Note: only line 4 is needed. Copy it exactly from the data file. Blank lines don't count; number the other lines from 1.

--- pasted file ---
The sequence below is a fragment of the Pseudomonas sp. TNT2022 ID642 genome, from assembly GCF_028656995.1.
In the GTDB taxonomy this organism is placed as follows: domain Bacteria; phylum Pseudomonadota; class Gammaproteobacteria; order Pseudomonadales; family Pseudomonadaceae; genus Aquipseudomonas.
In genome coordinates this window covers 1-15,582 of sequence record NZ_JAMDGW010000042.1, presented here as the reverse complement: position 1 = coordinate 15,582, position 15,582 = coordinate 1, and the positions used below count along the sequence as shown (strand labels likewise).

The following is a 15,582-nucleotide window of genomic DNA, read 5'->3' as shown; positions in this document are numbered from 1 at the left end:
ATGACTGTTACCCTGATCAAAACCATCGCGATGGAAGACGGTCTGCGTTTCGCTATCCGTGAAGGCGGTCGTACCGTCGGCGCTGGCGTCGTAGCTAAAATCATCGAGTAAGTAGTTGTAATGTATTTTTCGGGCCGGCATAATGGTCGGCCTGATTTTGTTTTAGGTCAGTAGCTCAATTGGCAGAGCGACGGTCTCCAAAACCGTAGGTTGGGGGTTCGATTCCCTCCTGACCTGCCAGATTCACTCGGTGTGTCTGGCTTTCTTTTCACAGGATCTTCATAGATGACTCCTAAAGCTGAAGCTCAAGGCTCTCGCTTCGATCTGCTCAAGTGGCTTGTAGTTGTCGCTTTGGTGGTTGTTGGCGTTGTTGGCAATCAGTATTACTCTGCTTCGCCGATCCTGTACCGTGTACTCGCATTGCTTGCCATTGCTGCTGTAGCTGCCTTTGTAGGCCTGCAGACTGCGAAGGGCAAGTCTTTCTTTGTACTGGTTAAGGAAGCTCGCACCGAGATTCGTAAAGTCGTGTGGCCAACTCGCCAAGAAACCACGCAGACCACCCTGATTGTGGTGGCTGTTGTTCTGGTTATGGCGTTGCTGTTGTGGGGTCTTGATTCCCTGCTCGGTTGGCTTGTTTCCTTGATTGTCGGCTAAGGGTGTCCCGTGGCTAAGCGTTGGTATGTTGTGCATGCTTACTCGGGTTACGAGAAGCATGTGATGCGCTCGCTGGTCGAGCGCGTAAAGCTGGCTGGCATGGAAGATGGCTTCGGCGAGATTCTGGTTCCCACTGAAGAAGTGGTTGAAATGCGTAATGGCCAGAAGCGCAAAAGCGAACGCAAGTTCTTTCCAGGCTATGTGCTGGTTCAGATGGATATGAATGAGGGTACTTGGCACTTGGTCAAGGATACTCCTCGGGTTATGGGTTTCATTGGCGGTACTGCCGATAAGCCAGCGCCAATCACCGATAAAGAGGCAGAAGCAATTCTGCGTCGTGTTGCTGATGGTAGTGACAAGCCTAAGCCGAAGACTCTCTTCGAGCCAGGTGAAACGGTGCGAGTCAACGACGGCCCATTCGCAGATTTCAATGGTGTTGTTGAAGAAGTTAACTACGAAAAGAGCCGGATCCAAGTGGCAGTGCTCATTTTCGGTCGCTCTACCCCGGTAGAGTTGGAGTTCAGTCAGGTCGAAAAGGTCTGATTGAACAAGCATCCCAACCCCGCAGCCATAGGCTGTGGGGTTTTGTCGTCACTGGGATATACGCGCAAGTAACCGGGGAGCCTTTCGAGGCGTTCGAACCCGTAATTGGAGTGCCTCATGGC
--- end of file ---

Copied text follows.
The following is a 15,582-nucleotide window of genomic DNA, read 5'->3' as shown; positions in this document are numbered from 1 at the left end: